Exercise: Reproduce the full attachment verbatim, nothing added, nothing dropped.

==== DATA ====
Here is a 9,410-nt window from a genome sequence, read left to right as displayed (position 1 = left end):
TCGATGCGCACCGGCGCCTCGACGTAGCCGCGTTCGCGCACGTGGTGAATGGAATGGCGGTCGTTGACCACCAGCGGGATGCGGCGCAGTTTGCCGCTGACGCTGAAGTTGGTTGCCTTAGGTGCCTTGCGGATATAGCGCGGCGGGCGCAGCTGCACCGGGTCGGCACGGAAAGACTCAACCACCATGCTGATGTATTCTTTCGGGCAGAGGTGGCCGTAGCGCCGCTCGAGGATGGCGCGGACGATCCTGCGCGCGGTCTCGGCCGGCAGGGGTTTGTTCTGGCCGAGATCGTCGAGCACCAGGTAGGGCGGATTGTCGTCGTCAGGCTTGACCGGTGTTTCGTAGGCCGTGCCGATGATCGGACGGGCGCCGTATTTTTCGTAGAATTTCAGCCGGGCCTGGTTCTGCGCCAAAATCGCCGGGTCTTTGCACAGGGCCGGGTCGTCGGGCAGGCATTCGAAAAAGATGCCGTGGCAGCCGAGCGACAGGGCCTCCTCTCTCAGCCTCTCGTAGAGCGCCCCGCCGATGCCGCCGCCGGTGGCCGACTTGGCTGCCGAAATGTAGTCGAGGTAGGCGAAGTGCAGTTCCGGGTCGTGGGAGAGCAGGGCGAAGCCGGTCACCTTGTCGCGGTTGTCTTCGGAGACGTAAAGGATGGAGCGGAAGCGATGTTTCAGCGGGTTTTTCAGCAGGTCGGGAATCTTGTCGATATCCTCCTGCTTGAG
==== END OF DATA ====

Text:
Here is a 9,410-nt window from a genome sequence, read left to right as displayed (position 1 = left end):
TCGATGCGCACCGGCGCCTCGACGTAGCCGCGTTCGCGCACGTGGTGAATGGAATGGCGGTCGTTGACCACCAGCGGGATGCGGCGCAGTTTGCCGCTGACGCTGAAGTTGGTTGCCTTAGGTGCCTTGCGGATATAGCGCGGCGGGCGCAGCTGCACCGGGTCGGCACGGAAAGACTCAACCACCATGCTGATGTATTCTTTCGGGCAGAGGTGGCCGTAGCGCCGCTCGAGGATGGCGCGGACGATCCTGCGCGCGGTCTCGGCCGGCAGGGGTTTGTTCTGGCCGAGATCGTCGAGCACCAGGTAGGGCGGATTGTCGTCGTCAGGCTTGACCGGTGTTTCGTAGGCCGTGCCGATGATCGGACGGGCGCCGTATTTTTCGTAGAATTTCAGCCGGGCCTGGTTCTGCGCCAAAATCGCCGGGTCTTTGCACAGGGCCGGGTCGTCGGGCAGGCATTCGAAAAAGATGCCGTGGCAGCCGAGCGACAGGGCCTCCTCTCTCAGCCTCTCGTAGAGCGCCCCGCCGATGCCGCCGCCGGTGGCCGACTTGGCTGCCGAAATGTAGTCGAGGTAGGCGAAGTGCAGTTCCGGGTCGTGGGAGAGCAGGGCGAAGCCGGTCACCTTGTCGCGGTTGTCTTCGGAGACGTAAAGGATGGAGCGGAAGCGATGTTTCAGCGGGTTTTTCAGCAGGTCGGGAATCTTGTCGATATCCTCCTGCTTGAG